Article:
Mark Rothko

Thus Spake Still
February 08, 2012

Clyfford Still Museum Denver, Colorado I have never been strongly attracted to the feverish visionary heights that can be reached by a prophetic voice. Of course I feel the power of the Book of Lamentations, and Michelangelo’s Last Judgment, and Wagner’s Ring, and Blake’s apocalyptic extravaganzas. But there are other registers that touch me more deeply, or at least more directly. I think a convincing argument can be made that the prophetic mode does not come naturally to the visual artist, surely not to the visual artist in the modern world.

THE PICTURE: Ab Ex Dad
April 28, 2010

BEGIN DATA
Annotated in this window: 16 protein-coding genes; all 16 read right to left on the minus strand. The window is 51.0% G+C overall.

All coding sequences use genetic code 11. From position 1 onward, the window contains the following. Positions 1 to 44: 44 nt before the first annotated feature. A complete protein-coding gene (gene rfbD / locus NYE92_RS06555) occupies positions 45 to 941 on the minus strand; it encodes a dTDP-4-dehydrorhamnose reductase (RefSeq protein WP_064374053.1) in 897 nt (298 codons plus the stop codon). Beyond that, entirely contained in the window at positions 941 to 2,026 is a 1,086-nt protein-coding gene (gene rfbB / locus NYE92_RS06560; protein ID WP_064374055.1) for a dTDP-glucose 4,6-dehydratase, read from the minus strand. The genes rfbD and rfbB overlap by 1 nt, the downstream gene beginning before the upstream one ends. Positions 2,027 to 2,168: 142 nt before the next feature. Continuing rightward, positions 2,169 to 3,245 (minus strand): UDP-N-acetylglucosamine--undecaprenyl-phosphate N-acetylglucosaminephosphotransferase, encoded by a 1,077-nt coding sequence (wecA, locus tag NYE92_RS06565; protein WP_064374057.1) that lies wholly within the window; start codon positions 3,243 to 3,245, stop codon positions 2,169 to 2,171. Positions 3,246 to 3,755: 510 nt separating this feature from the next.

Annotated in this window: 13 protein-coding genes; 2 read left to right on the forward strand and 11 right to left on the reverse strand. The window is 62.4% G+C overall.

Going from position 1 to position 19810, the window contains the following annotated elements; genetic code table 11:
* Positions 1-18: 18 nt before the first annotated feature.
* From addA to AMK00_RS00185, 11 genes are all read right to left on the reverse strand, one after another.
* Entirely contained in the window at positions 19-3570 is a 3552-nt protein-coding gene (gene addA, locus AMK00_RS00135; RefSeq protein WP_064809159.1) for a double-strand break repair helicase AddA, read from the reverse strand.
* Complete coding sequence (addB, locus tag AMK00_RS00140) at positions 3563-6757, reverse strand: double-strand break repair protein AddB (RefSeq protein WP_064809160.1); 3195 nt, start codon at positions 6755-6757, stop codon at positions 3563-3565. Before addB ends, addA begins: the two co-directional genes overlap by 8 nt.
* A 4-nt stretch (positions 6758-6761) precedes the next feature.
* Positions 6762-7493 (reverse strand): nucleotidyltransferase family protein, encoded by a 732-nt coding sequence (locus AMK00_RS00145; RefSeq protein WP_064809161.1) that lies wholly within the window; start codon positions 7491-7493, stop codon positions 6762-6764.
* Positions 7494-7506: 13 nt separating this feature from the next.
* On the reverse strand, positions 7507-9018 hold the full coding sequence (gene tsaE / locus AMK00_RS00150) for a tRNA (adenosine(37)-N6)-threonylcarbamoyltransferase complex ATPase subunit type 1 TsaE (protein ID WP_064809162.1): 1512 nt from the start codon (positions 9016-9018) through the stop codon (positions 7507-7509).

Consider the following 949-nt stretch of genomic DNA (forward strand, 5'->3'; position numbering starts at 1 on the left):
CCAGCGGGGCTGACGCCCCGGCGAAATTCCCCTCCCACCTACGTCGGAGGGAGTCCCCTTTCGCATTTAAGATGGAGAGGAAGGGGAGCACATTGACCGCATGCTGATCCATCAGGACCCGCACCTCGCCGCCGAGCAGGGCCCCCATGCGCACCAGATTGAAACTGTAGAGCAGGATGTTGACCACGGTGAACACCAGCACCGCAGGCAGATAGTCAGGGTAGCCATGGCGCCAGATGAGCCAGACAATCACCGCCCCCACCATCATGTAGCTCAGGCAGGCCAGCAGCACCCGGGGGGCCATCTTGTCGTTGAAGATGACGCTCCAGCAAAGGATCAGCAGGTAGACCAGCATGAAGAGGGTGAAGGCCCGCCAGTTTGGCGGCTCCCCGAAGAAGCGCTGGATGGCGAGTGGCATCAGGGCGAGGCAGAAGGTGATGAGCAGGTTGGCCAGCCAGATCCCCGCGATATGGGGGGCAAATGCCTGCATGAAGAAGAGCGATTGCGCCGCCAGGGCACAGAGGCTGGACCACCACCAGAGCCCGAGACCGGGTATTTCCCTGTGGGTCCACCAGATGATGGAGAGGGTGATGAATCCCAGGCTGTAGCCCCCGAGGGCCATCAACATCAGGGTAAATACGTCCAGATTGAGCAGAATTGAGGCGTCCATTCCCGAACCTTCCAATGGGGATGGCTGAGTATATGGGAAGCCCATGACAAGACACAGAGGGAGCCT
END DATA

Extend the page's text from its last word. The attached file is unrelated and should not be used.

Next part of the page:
Red, the play starring Alfred Molina as Mark Rothko, is bombastic stuff. Molina, bald and bespectacled, stalks around the stage like an angry drill sergeant. When he barks out profundities about the tragic nature of art, he might as well be ordering the privates to clean the latrines. Actually, there is only one private around. That’s the fresh-faced actor Eddie Redmayne, who plays Rothko’s studio assistant, Ken. And for much of the interminable 90 minutes Red takes to go nowhere in particular, Ken cheerfully swallows whatever Rothko dishes out.